To Ink or Not to Ink
The question of branding a diabetes ID.
By Karen Hargrave-Nykaza
The topic of getting a tattoo to identify someone as a person with diabetes got a strong reaction from my son when I brought it up. Joel felt like there is no way he would ever choose a permanent form of identification for his diabetes ID. As important as it is to wear one, he feels very strongly about needing to be able to fit in as well. And at 14, I wouldn't expect that there will be a time in his life when fitting in will be more important to him than it is right now.
With forms of identification like a necklace or bracelet, you can tuck them in your shirt or sleeve when you want more privacy. You don't have that option with a tattooed diabetes ID. And while we don't allow Joel to keep his diabetes a secret from his peers, we don't insist that every person he is with be aware of it either. There is too much about diabetes that he can't and won't have control over, this is a form of control that we allow him.
I think I can really understand wanting the option of more privacy at times. There also has to be some serious psychological implications of looking at "diabetic" branded on your skin every day for a person with diabetes of any age. It seems that most people with diabetes feel labeled enough by having the disease already. Choosing to permanently brand your own skin with that label is a serious step.
When my son was younger we attended a diabetes education weekend. We met a woman whose son was the age Joel is now, and she was already considering having him tattooed with a diabetes ID. He was going through a typical teenage rebellion and she was struggling to get him to agree to wear a diabetes necklace or bracelet. She was concerned that she couldn't monitor him wearing ID when she was not with him, and that eventually he would have an emergency and would not get the medical attention he needed.
As much as I totally understood and agreed with her concerns, I would not be willing to take such a drastic step at such a young age and risk ostracizing my son further from teens who do not have diabetes. Does he really need something else to make him feel like he is not "normal?"
Of course, an adult making the decision to get a tattoo that tells the world they have diabetes is another story. An adult has most likely come to terms with the lack of privacy that is needed to ensure their safety in a way that a teenager may not have. And making that decision is certainly an option for an adult who feels ready to take that step.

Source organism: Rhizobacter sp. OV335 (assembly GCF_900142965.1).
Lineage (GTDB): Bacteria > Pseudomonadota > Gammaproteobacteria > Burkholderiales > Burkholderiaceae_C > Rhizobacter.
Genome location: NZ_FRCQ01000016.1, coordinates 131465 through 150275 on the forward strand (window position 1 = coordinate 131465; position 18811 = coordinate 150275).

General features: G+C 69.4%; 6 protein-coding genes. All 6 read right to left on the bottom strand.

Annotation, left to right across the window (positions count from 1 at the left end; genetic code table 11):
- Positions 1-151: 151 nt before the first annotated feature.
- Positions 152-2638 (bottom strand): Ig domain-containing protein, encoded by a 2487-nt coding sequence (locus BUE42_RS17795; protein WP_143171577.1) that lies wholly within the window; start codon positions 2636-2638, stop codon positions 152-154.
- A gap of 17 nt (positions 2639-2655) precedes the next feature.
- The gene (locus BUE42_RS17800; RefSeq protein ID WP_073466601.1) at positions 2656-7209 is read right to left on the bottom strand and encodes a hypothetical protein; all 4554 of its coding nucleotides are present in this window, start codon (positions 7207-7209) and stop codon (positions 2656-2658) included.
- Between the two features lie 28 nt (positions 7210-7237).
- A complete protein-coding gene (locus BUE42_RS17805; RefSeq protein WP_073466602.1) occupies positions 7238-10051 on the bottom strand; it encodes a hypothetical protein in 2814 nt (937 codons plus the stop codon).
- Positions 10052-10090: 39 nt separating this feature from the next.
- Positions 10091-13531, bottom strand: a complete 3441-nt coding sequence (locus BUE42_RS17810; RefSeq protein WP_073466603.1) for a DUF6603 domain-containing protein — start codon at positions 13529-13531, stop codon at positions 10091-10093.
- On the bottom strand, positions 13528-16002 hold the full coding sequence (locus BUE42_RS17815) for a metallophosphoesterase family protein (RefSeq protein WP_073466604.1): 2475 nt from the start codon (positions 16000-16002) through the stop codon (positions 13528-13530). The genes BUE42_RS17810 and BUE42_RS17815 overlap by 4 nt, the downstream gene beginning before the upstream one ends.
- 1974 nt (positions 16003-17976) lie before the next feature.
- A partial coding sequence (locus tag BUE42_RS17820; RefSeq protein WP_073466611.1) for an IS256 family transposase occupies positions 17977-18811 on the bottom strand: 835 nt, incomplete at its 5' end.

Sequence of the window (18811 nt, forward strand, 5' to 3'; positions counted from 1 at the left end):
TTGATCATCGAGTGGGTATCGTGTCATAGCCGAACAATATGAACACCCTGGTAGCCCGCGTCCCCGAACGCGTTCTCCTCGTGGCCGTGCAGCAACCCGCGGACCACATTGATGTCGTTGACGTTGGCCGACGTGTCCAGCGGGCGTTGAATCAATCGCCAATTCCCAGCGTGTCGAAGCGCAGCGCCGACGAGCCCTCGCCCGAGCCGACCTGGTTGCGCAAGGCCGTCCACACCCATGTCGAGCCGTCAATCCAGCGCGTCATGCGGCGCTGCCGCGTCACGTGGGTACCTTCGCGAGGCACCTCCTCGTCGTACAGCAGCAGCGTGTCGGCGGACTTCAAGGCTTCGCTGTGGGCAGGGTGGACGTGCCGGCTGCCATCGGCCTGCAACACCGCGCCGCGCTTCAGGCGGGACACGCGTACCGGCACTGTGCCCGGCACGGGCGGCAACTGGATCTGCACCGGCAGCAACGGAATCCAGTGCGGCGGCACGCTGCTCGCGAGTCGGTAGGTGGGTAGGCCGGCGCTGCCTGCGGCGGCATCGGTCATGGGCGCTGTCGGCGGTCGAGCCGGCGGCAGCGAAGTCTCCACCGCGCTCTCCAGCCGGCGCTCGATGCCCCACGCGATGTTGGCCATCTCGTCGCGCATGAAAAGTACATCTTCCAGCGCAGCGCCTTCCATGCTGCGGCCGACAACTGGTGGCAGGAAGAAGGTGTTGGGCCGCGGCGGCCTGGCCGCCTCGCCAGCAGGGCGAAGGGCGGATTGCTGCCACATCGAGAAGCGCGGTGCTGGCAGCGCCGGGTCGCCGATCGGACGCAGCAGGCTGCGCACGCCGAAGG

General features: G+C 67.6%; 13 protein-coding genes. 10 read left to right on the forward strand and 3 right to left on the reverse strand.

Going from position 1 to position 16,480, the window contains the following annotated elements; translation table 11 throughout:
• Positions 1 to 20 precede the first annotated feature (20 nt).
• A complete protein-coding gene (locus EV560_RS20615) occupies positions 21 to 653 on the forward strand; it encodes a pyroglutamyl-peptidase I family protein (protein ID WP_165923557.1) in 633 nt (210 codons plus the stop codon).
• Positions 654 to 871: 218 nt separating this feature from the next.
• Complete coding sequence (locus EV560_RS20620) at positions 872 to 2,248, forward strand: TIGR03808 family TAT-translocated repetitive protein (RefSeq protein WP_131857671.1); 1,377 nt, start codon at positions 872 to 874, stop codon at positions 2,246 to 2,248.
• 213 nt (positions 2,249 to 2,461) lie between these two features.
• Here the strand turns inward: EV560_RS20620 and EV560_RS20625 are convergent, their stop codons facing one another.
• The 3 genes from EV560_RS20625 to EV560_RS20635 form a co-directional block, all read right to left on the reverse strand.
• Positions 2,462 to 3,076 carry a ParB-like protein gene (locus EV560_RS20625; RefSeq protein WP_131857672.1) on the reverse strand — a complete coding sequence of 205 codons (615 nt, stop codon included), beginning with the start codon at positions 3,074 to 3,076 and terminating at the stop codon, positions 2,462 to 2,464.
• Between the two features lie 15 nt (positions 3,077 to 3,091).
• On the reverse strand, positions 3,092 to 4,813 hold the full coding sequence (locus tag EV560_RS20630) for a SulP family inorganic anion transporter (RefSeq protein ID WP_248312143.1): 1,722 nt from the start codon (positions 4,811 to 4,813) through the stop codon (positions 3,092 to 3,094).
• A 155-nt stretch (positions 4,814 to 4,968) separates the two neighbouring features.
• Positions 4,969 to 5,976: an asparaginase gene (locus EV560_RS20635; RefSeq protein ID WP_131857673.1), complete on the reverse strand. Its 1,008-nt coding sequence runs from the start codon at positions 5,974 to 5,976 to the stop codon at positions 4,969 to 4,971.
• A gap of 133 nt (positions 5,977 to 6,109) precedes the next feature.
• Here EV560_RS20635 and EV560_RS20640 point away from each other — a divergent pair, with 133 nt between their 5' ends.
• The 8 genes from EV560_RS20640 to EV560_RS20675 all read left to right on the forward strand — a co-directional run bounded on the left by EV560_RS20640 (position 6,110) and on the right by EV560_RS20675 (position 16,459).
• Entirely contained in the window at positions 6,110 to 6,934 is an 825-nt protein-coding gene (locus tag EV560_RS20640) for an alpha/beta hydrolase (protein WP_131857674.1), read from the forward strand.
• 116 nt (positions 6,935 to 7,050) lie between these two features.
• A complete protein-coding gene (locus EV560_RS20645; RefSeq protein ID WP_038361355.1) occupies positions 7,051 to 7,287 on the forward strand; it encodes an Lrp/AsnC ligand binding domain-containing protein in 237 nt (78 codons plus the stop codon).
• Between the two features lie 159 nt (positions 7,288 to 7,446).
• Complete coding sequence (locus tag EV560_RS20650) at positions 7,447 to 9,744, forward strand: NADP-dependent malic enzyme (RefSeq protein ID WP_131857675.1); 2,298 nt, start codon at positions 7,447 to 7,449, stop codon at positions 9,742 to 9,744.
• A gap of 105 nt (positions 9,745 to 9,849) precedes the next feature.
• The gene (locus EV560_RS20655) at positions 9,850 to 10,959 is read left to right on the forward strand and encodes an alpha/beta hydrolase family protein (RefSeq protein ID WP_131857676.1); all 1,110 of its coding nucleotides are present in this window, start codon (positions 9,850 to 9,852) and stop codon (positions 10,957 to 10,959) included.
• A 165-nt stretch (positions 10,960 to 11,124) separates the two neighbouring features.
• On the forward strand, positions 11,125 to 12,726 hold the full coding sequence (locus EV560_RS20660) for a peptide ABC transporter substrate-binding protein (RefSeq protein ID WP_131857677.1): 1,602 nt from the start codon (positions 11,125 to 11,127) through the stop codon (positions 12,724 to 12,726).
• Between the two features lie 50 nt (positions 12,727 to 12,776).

Maybe taking such a permanent step is empowering. Some people with diabetes may feel better about taking control over making sure the people around them know they have the disease. But that may also be a step that many are not ready to take.
Read more of Karen Hargrave's columns here.
dLife's Daily Living columnists are not all medical experts, but everyday people living with diabetes and sharing their personal experiences. While their method of diabetes management may work for them, everyone is different. Please consult with your diabetes care team to find out what will work best for you.
Banana Peanut Butter Chocolate Smoothie Ricotta and Salmon Tortilla Roll Ups Cranberry and Orange Relish Kielbasa Tacos Chocolate Almond Cheesecake Fruit and Poppy Seed Dressing Chorizo Spinach Salad Edamame with Scallions and Sesame Oil Asparagus Casserole Beef Salad
As I mentioned in an earlier post, one of the benefits that made it cost-effective for me to go with the real healthcare (HSA) plan rather than the phony (HRA) plan is that my company is now covering "preventative" medicines at $0 copay. The formulary for these, as stated by CVS/Caremark (my pharmacy benefits provider), covers all test strips, lancets, and control solutions. I dutifully get my doctor to write up prescriptions for all of my testing needs, submit...